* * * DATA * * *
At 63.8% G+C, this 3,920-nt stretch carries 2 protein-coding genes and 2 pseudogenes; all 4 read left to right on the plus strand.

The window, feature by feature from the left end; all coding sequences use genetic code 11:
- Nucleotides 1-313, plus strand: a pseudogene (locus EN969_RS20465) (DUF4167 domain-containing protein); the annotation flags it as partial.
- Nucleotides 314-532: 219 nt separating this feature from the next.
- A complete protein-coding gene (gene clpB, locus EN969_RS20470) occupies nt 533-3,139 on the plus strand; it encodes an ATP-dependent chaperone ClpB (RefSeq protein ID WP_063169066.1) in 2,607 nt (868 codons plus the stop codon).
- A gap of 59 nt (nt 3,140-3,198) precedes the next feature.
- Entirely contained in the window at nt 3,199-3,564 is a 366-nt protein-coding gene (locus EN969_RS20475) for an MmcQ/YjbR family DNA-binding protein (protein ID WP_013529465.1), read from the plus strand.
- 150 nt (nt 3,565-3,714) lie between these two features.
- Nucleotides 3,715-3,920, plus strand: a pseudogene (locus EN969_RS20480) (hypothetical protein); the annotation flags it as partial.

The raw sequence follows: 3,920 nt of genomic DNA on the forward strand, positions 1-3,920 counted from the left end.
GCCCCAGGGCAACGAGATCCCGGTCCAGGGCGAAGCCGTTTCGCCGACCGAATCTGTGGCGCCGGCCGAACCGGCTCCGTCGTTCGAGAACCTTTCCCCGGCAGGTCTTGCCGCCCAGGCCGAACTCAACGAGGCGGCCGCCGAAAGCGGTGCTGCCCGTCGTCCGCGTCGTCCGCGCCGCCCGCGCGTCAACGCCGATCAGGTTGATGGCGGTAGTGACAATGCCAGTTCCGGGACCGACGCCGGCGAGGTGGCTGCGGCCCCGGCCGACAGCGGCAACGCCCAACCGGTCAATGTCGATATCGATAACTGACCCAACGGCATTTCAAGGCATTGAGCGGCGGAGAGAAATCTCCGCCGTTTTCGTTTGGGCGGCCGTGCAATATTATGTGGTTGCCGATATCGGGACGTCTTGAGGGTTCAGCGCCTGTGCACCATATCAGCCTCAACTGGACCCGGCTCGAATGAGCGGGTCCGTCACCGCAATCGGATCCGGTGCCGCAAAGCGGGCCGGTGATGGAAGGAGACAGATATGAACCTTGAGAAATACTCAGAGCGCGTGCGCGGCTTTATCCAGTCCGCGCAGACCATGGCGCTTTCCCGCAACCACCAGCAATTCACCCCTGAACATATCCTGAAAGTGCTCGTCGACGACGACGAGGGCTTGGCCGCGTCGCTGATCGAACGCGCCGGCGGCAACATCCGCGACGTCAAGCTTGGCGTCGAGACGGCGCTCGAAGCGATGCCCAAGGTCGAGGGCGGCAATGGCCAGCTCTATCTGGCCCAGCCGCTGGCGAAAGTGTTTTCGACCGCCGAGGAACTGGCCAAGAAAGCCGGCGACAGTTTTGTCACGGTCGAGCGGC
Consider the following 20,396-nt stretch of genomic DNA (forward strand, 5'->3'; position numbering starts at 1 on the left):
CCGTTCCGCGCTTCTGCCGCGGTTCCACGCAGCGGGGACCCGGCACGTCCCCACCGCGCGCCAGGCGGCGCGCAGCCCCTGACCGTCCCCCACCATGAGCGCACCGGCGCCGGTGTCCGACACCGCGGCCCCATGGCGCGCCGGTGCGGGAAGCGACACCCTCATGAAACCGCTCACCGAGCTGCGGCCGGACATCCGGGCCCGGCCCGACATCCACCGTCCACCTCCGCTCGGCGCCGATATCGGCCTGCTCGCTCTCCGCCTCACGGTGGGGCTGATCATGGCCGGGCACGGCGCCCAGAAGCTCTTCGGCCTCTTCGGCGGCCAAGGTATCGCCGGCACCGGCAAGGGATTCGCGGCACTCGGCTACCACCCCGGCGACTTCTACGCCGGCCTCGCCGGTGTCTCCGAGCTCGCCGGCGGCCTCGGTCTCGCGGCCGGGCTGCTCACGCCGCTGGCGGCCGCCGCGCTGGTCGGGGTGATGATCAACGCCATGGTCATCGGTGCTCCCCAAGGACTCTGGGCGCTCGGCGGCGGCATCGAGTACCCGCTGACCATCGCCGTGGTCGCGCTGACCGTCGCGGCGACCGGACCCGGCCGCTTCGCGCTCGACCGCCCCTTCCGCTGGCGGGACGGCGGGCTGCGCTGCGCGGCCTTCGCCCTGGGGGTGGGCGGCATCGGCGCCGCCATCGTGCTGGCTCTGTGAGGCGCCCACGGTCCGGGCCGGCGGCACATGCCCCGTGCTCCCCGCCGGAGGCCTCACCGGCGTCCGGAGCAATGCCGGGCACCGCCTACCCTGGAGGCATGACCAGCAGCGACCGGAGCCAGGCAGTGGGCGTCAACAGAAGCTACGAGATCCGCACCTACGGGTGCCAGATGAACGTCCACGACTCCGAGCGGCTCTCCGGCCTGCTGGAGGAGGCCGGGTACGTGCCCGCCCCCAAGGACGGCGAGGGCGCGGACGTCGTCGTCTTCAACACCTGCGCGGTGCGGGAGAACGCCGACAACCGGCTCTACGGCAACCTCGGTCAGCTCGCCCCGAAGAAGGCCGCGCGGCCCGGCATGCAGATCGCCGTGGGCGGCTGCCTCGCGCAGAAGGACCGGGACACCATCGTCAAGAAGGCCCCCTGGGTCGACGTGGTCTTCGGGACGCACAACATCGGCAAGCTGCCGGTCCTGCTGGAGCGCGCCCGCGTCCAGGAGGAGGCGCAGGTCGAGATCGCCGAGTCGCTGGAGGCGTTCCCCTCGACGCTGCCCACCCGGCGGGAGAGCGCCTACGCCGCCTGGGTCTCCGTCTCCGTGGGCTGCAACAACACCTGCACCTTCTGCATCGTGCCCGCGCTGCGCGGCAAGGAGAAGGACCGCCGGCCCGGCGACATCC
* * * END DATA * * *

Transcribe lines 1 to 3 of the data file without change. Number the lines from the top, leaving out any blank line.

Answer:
At 63.8% G+C, this 3,920-nt stretch carries 2 protein-coding genes and 2 pseudogenes; all 4 read left to right on the plus strand.

The window, feature by feature from the left end; all coding sequences use genetic code 11:
- Nucleotides 1-313, plus strand: a pseudogene (locus EN969_RS20465) (DUF4167 domain-containing protein); the annotation flags it as partial.